Chimney Cap: The chimney cap is a device that covers the exposed flue pipe of a masonry fireplace to help prevent moisture intrusion. Some caps contain a metal mesh screen to prevent small animals and debris from obstructing the flue. Chimney caps that also have a spark arrestor helps keep hot embers off the roof.

Crown: The top of a masonry chimney is a cement surface known as the chimney crown. It surrounds the flue pipe and is sloped to help deflect water and snow away from the chimney.

Flue:  The flue is an opening, pipe, or duct in the chimney that expels the smoke and gases from the fire in the fireplace.

Flue Liner: The flue or chimney liner is a covering that protects the masonry from the intense heat and corrosive gases of a burning fire. It contains the heat in the chimney preventing it from transferring to combustible building materials. It also reduces the risk of exposure to carbon monoxide gas inside the living space. The three most common types of liners are clay tile, stainless steel, and cement. Some older homes were built without a liner.

Smoke Chamber:  Located just below the flue in the middle of the chimney is the smoke chamber. The smoke and gases are compressed in this passageway, facilitating its rise out of the vent.

Smoke Shelf: The smoke shelf sits at the bottom of the smoke chamber just above the damper. The shelf protrudes slightly upward to prevent the rising gases from coming back into the fireplace or living space.

Throat: The throat is a narrow opening above the firebox. The smoke and gases from the fireplace enter here then pass through the smoke chamber to be expelled out the flue. A metal damper seals the firebox when shut.

Firebrick:  The masonry walls inside the firebox are constructed with refractory brick and mortar due to its proximity to the fireplace. It is different than the bricks used in the remainder of the chimney. The refractory materials can withstand temperatures of up to 1,800F.

Firebox:  The firebox is the main area inside the fireplace where the fire burns.

Ash Dump: The ash dump is a compartment under the firebox. The burnt ash particles are swept into the dump via a trap door. The chimney sweep will remove the ash during cleaning for disposal.

The post 10 Important Chimney and Fireplace Terms Homeowners Should Know appeared first on Fluesbrothers Chimney Service.

Buying A New Home With A Chimney & Fireplace

Moving into a new home means you have a lot of things to learn and check out. One of the most important is the existing fireplace/chimney system. Before you fire up your fireplace, here are some things you’ll want to know.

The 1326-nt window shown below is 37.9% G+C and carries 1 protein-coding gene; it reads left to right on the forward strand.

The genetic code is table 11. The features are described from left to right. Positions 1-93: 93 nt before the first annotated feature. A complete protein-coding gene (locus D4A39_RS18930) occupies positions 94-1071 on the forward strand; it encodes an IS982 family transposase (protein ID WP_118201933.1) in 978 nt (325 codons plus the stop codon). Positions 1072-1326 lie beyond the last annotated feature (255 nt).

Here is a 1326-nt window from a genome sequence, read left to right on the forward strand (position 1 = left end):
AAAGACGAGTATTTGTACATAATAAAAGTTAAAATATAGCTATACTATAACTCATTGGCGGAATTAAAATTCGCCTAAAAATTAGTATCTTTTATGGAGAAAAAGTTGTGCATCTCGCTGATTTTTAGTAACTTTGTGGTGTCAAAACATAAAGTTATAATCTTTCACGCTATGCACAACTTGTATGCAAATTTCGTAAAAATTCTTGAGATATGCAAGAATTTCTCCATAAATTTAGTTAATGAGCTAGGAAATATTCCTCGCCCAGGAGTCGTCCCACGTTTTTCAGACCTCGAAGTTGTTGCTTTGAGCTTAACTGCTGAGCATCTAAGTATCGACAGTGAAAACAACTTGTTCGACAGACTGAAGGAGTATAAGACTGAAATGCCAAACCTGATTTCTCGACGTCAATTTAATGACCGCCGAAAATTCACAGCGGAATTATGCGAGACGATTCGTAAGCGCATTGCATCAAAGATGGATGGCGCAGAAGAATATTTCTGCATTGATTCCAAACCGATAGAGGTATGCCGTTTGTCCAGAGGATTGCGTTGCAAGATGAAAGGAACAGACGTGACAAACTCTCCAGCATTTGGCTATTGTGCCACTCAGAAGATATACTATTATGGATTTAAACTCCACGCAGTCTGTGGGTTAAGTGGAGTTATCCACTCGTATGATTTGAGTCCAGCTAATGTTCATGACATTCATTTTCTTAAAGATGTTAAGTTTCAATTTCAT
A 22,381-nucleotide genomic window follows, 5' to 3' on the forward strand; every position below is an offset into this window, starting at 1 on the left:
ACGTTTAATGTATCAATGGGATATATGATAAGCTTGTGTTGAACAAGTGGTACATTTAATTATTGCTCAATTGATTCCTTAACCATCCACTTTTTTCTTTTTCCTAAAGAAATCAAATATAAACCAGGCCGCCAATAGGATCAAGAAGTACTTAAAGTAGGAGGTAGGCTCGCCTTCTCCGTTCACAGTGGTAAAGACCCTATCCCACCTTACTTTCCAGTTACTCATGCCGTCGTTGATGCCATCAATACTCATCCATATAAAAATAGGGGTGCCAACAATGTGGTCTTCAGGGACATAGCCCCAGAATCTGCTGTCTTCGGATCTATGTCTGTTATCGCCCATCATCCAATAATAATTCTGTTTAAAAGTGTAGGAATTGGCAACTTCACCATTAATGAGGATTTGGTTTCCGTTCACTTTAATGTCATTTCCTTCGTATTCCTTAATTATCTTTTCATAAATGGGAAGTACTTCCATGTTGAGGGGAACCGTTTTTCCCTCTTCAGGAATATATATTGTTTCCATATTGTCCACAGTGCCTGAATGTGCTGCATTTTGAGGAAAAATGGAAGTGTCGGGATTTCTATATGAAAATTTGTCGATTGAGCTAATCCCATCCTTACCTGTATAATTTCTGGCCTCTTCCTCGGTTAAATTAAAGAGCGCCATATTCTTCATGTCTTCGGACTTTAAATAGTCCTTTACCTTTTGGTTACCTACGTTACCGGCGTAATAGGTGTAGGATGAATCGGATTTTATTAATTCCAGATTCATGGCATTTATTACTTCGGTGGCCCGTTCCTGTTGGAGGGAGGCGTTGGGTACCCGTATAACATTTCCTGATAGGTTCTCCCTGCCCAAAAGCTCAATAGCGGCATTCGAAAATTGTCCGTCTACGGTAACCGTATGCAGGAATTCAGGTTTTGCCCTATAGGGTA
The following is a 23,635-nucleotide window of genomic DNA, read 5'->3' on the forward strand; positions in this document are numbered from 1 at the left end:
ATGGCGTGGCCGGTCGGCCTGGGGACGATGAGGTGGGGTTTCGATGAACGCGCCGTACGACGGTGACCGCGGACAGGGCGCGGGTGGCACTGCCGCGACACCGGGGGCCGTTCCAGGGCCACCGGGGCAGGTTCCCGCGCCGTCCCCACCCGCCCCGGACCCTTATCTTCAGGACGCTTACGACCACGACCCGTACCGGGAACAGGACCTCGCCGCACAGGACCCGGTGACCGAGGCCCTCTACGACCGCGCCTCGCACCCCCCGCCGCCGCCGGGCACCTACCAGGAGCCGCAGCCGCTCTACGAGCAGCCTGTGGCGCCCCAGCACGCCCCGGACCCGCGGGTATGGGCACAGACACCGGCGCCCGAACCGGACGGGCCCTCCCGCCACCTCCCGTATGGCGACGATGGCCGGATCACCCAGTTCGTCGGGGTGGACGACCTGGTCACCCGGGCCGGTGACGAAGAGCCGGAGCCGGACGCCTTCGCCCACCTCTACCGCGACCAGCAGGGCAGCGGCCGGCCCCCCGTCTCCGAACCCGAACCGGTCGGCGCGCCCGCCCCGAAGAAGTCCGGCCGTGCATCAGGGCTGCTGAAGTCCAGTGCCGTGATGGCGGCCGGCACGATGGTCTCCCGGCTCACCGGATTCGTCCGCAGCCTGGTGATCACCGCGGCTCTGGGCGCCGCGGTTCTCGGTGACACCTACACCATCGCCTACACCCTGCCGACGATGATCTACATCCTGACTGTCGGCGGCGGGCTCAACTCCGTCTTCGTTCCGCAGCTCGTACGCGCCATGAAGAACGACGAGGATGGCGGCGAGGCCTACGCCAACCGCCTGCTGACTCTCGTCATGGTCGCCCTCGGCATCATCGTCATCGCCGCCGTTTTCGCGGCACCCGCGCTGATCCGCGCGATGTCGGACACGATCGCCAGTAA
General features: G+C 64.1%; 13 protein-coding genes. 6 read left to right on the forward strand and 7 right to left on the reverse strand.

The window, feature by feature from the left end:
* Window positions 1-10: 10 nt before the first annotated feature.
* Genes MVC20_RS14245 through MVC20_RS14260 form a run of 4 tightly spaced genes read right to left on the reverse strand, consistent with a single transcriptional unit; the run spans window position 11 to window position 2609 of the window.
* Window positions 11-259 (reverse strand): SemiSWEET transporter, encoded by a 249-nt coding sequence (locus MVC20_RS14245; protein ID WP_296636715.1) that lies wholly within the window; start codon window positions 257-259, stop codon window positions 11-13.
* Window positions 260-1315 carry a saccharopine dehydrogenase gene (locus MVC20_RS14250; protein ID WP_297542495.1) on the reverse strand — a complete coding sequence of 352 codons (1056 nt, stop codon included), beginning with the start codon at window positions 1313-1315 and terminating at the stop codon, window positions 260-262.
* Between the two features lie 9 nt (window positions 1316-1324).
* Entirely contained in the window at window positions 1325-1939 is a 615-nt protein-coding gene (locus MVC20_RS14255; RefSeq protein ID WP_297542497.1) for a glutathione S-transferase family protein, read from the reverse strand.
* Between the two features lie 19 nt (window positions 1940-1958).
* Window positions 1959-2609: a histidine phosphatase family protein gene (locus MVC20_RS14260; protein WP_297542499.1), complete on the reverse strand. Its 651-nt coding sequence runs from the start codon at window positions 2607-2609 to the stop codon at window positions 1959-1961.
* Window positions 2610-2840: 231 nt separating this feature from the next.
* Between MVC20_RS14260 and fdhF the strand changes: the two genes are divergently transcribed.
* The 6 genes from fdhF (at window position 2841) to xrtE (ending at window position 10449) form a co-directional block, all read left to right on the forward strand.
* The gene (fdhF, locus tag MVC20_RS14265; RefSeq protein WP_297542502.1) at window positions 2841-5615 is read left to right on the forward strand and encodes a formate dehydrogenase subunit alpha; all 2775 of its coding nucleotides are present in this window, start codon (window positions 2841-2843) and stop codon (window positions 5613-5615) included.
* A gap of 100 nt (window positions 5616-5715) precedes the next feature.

The chimney needs an inspection

Professional Chimney inspection in Leawood, KSWhether the seller or you as the buyer arranges it, the chimney must be inspected. In fact, in most jurisdictions, it is the law. The inspection should be done by a CSIA-certified (Chimney Safety Institute of America) technician, not a common home inspector.

A real estate chimney inspection is an in-depth process that goes over all accessible areas of the internal and external chimney including components such as the chimney cap, chimney crown, roof flashing, chimney liner and more. Chimney inspectors use advanced video technology to allow them to see “hidden” areas within the flue in order to check for damage to the mortar and chimney liner. Technically referred to as a Level 2 inspection, a real estate chimney inspection also includes looking at the attic, basement and crawl spaces and ensuring that combustible materials of the home near the chimney will be safe when the fireplace is being used.

Important chimney safety precautions

After your initial inspection is finished and any issues are dealt with, you’re ready to use your fireplace. But keep in mind that chimneys require regular inspections and cleaning to keep them safe and operating efficiently.

Most fire-safety agencies and hearth organizations like CSIA recommend annual chimney sweep services to remove flammable creosote buildups and any debris that may have gotten into the flue.

Creosote causes most of the chimney fires in the U.S. each year. Both creosote and debris such as falling leaves and twigs as well as the nests of small animals will narrow the flue passage and cause smoke to draft inefficiently.

Professional Chimney Sweep in Prairie Village, KSA poorly drafting chimney can make fires hard to start and maintain. It also can send smoke back into the house. Carbon monoxide, which is present in varying amounts in combustion smoke, can be fatal to humans and pets. Certified chimney sweeps have the tools and equipment to clean your chimney thoroughly and prevent excess creosote and air-flow problems.